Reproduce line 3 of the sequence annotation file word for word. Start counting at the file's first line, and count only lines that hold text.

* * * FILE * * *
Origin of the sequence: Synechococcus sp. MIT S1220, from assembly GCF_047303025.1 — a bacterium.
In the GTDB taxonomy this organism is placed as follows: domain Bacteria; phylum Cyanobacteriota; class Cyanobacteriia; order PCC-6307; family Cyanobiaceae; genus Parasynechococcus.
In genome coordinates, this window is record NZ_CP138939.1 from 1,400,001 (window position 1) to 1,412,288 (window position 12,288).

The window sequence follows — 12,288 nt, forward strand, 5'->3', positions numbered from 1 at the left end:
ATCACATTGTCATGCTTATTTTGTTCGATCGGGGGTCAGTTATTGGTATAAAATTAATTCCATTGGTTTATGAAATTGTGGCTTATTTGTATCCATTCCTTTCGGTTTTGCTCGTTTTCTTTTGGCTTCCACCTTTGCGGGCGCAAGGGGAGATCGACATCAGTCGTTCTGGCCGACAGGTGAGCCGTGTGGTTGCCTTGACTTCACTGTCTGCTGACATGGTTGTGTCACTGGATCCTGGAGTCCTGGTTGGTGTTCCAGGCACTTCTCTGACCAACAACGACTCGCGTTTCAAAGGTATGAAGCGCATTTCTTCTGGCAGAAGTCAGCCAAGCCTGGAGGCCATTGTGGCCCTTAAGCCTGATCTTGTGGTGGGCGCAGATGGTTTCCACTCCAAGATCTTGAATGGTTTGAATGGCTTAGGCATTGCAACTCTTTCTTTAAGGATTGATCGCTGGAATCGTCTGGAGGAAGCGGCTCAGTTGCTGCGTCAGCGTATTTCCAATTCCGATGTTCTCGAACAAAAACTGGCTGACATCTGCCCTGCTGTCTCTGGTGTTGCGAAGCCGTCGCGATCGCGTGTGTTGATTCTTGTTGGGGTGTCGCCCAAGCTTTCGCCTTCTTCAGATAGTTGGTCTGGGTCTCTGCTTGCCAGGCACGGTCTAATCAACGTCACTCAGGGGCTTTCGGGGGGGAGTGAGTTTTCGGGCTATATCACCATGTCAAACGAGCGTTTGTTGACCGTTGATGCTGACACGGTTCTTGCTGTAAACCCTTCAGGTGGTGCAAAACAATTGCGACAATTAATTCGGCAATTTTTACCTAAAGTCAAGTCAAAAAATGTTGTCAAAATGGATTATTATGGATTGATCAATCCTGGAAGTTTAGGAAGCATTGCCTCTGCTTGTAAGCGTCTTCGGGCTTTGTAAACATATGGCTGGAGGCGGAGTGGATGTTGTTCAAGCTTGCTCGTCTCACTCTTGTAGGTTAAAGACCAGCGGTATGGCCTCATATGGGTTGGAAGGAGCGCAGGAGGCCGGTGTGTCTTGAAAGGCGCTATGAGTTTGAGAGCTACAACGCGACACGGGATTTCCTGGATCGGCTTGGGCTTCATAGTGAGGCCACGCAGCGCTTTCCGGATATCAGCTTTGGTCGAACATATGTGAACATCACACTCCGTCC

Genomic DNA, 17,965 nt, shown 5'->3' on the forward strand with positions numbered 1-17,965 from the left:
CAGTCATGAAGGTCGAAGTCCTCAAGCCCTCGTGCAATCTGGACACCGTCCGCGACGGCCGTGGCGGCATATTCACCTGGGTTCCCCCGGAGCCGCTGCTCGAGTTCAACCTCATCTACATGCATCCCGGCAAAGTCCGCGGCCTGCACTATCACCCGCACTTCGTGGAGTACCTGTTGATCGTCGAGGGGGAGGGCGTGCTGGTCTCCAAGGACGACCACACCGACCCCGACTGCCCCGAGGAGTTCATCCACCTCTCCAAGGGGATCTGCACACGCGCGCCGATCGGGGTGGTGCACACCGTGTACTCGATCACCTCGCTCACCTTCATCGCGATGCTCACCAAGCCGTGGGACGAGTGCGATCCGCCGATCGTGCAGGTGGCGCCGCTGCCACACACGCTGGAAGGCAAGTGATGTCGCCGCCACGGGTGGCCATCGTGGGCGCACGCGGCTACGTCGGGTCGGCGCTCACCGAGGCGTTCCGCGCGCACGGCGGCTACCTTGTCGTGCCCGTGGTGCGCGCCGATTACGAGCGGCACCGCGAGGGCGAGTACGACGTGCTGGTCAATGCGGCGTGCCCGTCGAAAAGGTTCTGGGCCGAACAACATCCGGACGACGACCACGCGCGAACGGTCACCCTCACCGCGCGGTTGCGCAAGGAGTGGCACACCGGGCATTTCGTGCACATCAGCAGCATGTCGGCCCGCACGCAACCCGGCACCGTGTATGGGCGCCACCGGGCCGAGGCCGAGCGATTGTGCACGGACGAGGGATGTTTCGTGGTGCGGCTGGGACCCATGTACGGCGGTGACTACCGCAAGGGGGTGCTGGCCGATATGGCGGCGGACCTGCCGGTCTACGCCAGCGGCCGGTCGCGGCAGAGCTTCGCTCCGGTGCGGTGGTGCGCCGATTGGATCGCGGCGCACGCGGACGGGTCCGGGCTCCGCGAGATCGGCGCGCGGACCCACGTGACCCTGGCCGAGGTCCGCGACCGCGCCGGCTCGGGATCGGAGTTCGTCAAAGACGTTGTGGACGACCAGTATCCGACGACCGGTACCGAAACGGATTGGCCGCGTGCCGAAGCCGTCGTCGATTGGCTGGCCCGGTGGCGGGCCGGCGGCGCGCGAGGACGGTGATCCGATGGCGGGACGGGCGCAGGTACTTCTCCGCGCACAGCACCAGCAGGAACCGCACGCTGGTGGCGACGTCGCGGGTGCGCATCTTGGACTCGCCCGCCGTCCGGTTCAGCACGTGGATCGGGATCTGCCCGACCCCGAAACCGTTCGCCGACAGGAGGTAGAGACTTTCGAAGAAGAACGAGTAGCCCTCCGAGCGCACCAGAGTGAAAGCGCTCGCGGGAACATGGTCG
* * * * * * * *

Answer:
In genome coordinates, this window is record NZ_CP138939.1 from 1,400,001 (window position 1) to 1,412,288 (window position 12,288).